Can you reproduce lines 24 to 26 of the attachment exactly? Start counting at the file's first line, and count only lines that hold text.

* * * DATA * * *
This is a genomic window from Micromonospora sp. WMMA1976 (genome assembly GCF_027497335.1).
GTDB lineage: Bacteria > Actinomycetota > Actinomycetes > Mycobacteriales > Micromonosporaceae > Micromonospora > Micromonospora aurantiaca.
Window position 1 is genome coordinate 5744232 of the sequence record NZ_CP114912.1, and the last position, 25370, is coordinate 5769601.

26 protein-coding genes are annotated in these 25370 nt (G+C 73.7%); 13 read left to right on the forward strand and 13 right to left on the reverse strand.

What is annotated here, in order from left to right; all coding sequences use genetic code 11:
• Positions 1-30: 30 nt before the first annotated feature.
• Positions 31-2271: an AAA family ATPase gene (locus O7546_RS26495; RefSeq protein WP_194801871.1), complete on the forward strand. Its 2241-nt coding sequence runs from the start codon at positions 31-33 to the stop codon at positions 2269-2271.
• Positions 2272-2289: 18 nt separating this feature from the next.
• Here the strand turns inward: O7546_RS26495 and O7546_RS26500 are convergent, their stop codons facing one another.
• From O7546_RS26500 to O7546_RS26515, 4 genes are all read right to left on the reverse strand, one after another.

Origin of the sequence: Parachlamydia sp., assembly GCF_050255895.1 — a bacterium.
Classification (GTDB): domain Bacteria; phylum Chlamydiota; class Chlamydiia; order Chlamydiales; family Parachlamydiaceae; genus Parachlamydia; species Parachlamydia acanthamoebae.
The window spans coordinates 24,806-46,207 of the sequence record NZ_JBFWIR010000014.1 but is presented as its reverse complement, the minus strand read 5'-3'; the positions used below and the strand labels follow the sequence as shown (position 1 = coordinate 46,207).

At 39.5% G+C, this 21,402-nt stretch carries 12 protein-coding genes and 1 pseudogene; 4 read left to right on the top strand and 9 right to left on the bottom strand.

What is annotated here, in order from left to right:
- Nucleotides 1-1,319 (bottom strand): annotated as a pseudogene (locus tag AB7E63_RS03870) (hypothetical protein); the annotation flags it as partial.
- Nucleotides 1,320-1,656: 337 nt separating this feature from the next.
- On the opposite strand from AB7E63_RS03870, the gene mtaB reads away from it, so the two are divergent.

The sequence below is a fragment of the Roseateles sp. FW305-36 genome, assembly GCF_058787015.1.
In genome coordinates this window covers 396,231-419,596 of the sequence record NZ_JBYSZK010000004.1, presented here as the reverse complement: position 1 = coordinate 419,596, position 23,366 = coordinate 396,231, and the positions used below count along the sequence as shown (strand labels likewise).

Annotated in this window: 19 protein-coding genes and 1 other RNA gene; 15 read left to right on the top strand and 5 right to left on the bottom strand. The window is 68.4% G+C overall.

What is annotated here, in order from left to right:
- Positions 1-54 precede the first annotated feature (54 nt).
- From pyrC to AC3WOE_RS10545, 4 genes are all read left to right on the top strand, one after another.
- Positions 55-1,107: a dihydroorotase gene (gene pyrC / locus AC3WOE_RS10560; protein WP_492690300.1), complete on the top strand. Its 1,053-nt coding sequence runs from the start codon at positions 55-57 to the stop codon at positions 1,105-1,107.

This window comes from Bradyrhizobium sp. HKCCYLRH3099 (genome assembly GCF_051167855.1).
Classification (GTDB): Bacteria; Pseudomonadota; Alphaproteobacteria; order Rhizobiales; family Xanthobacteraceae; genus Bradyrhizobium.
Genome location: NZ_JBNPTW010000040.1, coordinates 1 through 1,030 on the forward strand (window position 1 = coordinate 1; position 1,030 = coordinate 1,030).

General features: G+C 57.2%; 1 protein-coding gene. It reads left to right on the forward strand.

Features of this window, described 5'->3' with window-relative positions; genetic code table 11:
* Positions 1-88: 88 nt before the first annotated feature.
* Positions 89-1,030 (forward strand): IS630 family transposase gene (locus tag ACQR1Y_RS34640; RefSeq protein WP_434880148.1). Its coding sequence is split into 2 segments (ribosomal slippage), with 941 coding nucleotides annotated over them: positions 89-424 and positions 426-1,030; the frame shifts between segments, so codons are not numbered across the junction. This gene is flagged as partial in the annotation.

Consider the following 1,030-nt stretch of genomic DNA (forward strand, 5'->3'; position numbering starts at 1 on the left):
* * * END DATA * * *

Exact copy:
- From pyrC to AC3WOE_RS10545, 4 genes are all read left to right on the top strand, one after another.
- Positions 55-1,107: a dihydroorotase gene (gene pyrC / locus AC3WOE_RS10560; protein WP_492690300.1), complete on the top strand. Its 1,053-nt coding sequence runs from the start codon at positions 55-57 to the stop codon at positions 1,105-1,107.

This window comes from Bradyrhizobium sp. HKCCYLRH3099 (genome assembly GCF_051167855.1).